Tuesday, December 22, 2015

River X

There is always a magical dry fly fishing spot that you need to keep between friends.    An unlikely looking stretch of water that you only learn about after the friend that knows about it swears you to secrecy.   It's the type of place that big trout chase small BWO's in skinny, gin clear water.   We fished this river for a couple of hours, and we each caught some big trout.  The water was small, and we fished  several pockets together, each taking turns with our fly of choice.  One of my most enjoyable memories from this river was when JT called me over to fish for a nice big trout he spotted that was rising to small BWO's.  The water was very clear, and I had to lay the fly down very carefully in a small window.  I loaded the Scott S4, cast the line, mended quickly, then an explosive take...Fish on!  


Saturday, November 28, 2015

The Frying Pan River

The Frying Pan is one of my favorite places to fly fish.   It is too crowded, and I generally don't like that type of thing.   But if you start off with the understanding that there will be some other people around...it's not that bad.   The trout are large, and they were chasing Green Drakes and PMD's.    One of my favorite experiences of the trip occurred on the Pan.   While fishing a nice pocket in front of me, I casually glanced at the water right next to me, and saw a Green Drake struggling to hatch.  The Green Drake is my favorite dry fly, and I was watching it with a smile on my face when suddenly a huge trout exploded out of the water to grab it, splashing me with water.   I stood frozen for a moment, then quickly removed my PMD and replaced it with a Green Drake pattern.   I took that as a clue...

Fishing crowded water is great for honing your skills as well...since you can't race from a nice riffle to the next pocket, it causes you to focus on each piece of water that you do have available.   I caught trout in water that I likely would have moved past otherwise.   It also reminds you that big trout like to hang in skinny water...

Wednesday, November 18, 2015

The Scott G Fly Rod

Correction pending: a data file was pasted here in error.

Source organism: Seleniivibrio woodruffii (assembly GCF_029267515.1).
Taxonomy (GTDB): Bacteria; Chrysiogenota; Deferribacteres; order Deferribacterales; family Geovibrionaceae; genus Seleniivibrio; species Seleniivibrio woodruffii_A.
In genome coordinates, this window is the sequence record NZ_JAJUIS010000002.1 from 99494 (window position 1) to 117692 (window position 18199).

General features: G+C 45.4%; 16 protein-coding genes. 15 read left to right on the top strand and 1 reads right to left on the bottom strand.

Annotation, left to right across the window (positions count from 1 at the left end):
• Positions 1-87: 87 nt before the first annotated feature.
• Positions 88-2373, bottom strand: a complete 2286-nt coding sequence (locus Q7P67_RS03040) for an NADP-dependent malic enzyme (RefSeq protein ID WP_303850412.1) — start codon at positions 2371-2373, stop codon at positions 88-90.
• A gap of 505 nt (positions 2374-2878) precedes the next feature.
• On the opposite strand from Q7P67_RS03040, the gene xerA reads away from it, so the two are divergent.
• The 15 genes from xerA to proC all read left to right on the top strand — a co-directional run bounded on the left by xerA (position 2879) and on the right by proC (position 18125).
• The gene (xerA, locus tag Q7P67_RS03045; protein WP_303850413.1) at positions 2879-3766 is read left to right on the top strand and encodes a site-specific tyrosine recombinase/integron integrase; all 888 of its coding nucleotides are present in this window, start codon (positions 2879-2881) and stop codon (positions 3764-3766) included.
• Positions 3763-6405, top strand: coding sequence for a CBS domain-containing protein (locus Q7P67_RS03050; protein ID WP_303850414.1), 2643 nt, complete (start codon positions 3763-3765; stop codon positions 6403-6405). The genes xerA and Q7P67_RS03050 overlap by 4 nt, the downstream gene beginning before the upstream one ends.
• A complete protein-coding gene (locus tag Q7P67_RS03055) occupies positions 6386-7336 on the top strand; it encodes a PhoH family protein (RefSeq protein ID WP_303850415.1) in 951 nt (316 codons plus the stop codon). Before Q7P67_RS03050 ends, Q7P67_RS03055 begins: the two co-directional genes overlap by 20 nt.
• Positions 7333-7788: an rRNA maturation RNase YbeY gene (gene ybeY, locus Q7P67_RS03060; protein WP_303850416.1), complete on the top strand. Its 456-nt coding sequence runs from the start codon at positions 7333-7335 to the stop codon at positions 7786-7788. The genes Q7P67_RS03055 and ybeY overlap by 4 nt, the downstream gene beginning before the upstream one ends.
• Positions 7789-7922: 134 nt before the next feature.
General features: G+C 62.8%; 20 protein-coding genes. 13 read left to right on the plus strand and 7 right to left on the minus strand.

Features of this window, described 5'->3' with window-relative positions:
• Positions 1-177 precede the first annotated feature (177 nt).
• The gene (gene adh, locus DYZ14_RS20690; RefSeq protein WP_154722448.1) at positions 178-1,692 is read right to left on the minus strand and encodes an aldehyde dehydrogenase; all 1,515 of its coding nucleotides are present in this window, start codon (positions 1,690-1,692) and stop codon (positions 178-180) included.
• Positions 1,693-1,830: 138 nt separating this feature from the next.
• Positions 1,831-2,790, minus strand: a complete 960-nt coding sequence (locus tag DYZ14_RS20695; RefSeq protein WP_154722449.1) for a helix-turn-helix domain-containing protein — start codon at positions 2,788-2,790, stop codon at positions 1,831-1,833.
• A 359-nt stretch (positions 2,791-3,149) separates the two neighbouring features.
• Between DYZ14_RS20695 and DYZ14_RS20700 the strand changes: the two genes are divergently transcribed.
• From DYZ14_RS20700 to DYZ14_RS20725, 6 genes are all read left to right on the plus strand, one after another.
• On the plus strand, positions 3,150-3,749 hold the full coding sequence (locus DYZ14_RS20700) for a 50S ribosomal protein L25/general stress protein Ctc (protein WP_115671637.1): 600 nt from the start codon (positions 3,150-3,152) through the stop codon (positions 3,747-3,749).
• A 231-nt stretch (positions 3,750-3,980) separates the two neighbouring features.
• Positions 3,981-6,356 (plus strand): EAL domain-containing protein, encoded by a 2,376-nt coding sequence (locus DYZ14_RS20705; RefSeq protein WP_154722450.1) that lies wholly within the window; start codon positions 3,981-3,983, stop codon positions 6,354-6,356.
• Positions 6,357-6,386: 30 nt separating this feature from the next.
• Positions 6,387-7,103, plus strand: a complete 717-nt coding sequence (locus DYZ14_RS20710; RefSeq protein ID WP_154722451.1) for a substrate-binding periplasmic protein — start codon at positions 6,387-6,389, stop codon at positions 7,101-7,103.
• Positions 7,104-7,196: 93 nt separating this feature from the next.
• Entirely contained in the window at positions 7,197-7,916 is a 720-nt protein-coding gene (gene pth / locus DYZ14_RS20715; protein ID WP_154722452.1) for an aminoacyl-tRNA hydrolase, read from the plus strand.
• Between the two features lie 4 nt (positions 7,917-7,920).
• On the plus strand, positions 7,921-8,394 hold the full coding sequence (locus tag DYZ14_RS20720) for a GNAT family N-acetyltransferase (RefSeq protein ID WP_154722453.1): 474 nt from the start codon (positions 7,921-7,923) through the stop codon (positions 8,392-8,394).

I've been able to get on the river at least once a week for the past couple months. The dry fly fishing has been outstanding this fall...and I've been catching a lot of fish on the dry fly of the moment, usually a parachute adams or BWO.    A few weeks ago, I pulled a rod out of my closet that I have had for a while, a Scott G 4wt 8'8 fly rod.  I've had the rod for years...but have sadly not fished it as much as I would like recently.    The Scott s4 4wt that I've been fishing is an outstanding rod, which handles dry fly and nymph fishing with ease.   The G is a moderate action rod that is not as flashy as some recent rods...there is no space aged material used to make it that I am aware of, just a beautiful, well crafted fly rod that is made to do one thing well...smoothly lay out a dry fly.

Most of my fly rods are faster action, which I like.    But fishing with the G for the last few weeks reminded me of some of the simple things that I love about fly fishing.    It forces me to slow down my casting stroke, and carefully fish the water right in front of me.    Although you can cast enough line when needed, the G is best when you are fishing close distances.    When you hook a fish on a medium action fly rod, you feel that fish fight through the whole rod...even a smaller fish is an enjoyable fight.   I can see why Cameron Mortenson and his fiberglass rod crew like those noodley rods.

They don't make the G anymore (Scott replaced it with the G2), and I think that makes me appreciate the rod even more.   It is a work of art...a classic rod, and I'm lucky to fish it.


Wednesday, October 14, 2015

Taylor River

The Taylor River has always been a special place.   It is located in a beautiful canyon, and holds some very nice trout.   It's not an easy river to wade, and you have to learn its hidden secrets, but once you do the Taylor rewards you with a diversity of water that keeps you on the water until it is too dark to see the fly. 

The fish were looking up this year...mostly feasting on big PMD's and some smaller BWO's.   It was a dry fly paradise for each day we fished.   We also spent a little time in the famous C&R section near the dam.   It is generally crowded, and we haven't spent a lot of time there in the past.   The C&R is a very technical stretch, and tiny nymphs, mysis shrimp and small tippets are the rule.  This year we decided to spend a few hours there, and we landed quite a few nice fish on size 12 dry flies...imagine that!

Tuesday, October 6, 2015

The trip...